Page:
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Topics Covered: <a href='/resources/search/?query=STUDENT'>STUDENT</a> | <a href='/resources/search/?query=Compensation'>Compensation</a>
Finance & Legal
May 17, 2012 | The Canadian Professional Sales Association lock

When an interviewer asks you what your salary expectation is, it can be cause for some anxiety. If you say a value that’s too low, you may lose money; if you say a value that’s too high, they may not consider you for the position. The key to responding to this question is to be prepared and tackle it from the standpoint of a negotiation.

Do as much research as possible before the interview. Use websites like to look at compensation ranges for your position. Consider factors like industry, location, and years of experience and see how they affect the range. Keep in mind that your specific position may not be listed, but the idea is to garner as much knowledge as possible on compensation ranges of positions that are similar to yours.

Also consider the type of company that you are applying to: non-profit, small business, large corporate, etc. Then in consideration of the actual responsibilities outlined for this position, start to define a range in your mind that you would be comfortable with, and be prepared to defend your reasoning.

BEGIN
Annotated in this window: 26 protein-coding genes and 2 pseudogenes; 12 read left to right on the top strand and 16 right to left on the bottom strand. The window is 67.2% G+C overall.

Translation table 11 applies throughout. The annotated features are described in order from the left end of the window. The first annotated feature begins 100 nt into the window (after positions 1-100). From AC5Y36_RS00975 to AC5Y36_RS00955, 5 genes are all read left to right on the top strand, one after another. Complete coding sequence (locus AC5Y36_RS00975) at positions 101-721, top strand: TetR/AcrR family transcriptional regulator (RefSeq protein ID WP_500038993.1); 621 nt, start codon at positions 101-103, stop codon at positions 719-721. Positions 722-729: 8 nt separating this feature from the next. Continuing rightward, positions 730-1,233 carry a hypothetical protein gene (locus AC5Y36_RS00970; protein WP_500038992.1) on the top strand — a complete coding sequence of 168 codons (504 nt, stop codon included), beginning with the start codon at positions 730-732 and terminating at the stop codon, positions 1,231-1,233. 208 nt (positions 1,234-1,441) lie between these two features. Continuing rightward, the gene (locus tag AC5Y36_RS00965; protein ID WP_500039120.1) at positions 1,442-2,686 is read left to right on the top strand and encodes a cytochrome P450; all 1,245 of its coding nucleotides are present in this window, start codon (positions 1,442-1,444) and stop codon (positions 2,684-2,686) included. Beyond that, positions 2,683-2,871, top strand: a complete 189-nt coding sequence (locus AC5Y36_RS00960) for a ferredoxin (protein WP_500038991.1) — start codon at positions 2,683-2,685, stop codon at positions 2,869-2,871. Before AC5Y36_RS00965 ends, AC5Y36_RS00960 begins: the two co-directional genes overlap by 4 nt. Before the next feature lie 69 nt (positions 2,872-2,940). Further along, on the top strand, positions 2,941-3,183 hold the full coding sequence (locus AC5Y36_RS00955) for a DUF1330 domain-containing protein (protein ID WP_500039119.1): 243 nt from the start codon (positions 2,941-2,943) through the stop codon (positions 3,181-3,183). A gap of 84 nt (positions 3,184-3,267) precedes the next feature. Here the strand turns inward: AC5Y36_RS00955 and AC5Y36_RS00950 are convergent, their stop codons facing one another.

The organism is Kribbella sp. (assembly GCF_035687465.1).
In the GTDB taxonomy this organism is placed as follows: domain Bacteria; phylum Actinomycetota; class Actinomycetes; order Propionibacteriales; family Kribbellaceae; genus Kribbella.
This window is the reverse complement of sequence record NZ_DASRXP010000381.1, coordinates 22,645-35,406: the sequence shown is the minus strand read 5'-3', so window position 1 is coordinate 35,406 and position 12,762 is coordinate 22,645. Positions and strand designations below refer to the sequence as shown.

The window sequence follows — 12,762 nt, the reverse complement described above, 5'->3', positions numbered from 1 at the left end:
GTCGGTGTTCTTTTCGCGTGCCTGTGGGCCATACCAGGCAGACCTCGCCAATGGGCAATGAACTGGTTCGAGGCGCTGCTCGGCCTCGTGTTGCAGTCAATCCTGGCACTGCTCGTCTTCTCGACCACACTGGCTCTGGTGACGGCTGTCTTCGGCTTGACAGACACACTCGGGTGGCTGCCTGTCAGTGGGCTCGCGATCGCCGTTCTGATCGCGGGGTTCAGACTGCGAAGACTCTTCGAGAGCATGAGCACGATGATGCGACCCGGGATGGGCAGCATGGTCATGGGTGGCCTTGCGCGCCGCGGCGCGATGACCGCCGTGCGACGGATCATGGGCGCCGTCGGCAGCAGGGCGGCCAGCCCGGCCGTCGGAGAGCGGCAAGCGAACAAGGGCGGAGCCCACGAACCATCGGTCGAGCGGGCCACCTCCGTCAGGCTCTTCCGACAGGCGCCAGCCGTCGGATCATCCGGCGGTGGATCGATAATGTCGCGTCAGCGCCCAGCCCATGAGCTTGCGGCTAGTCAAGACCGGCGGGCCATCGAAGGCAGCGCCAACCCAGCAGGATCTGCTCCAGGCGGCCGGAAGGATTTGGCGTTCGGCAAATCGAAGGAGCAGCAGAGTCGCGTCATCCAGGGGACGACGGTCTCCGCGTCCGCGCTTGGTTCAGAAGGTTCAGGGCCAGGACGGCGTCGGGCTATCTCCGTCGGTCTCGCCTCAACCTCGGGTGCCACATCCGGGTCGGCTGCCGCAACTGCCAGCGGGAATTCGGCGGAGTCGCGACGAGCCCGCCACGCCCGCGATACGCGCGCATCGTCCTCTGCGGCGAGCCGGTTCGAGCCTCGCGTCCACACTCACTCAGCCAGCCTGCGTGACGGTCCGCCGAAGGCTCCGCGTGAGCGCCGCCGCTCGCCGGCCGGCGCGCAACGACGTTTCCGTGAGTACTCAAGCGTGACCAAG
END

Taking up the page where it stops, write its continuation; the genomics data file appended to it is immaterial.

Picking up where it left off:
During the interview or job offer, when asked what salary range you expect, be sure you have all your questions about the scope of the position answered first. You can’t be expected to give a salary expectation if you don’t fully understand what the job entails. Don’t be afraid to ask clarifying questions in this regard.

Rather than giving a specific number right off the bat for the salary you expect, you can discuss the trends in compensation that you found in your research, and ask the interviewer if that’s in line with what they’re offering. If you’ve done your research, you should be confident in your salary expectations, so don’t just accept whatever they put on the table; make the case for what you think you deserve.

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